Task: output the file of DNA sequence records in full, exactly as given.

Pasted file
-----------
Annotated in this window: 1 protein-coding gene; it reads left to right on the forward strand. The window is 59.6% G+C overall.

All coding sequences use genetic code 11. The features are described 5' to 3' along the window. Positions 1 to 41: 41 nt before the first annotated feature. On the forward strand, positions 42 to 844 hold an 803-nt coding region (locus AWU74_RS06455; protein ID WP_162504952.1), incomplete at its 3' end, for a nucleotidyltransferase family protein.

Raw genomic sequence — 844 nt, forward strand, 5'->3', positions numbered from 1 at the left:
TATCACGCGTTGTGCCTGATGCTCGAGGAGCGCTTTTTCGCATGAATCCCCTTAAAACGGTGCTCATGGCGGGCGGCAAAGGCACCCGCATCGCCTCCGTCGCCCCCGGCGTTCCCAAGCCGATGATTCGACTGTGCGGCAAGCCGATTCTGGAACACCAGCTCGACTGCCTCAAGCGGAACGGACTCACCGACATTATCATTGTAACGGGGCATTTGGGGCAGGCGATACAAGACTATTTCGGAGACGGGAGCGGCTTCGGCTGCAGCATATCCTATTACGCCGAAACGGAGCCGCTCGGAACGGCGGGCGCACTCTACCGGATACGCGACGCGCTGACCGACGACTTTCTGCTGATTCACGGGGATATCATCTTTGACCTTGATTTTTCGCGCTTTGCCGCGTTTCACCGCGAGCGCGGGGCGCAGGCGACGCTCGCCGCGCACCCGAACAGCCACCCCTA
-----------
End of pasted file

Annotated in this window: 1 protein-coding gene; it reads left to right on the forward strand. The window is 59.6% G+C overall.

All coding sequences use genetic code 11. The features are described 5' to 3' along the window. Positions 1 to 41: 41 nt before the first annotated feature. On the forward strand, positions 42 to 844 hold an 803-nt coding region (locus AWU74_RS06455; protein ID WP_162504952.1), incomplete at its 3' end, for a nucleotidyltransferase family protein.

Raw genomic sequence — 844 nt, forward strand, 5'->3', positions numbered from 1 at the left:
TATCACGCGTTGTGCCTGATGCTCGAGGAGCGCTTTTTCGCATGAATCCCCTTAAAACGGTGCTCATGGCGGGCGGCAAAGGCACCCGCATCGCCTCCGTCGCCCCCGGCGTTCCCAAGCCGATGATTCGACTGTGCGGCAAGCCGATTCTGGAACACCAGCTCGACTGCCTCAAGCGGAACGGACTCACCGACATTATCATTGTAACGGGGCATTTGGGGCAGGCGATACAAGACTATTTCGGAGACGGGAGCGGCTTCGGCTGCAGCATATCCTATTACGCCGAAACGGAGCCGCTCGGAACGGCGGGCGCACTCTACCGGATACGCGACGCGCTGACCGACGACTTTCTGCTGATTCACGGGGATATCATCTTTGACCTTGATTTTTCGCGCTTTGCCGCGTTTCACCGCGAGCGCGGGGCGCAGGCGACGCTCGCCGCGCACCCGAACAGCCACCCCTA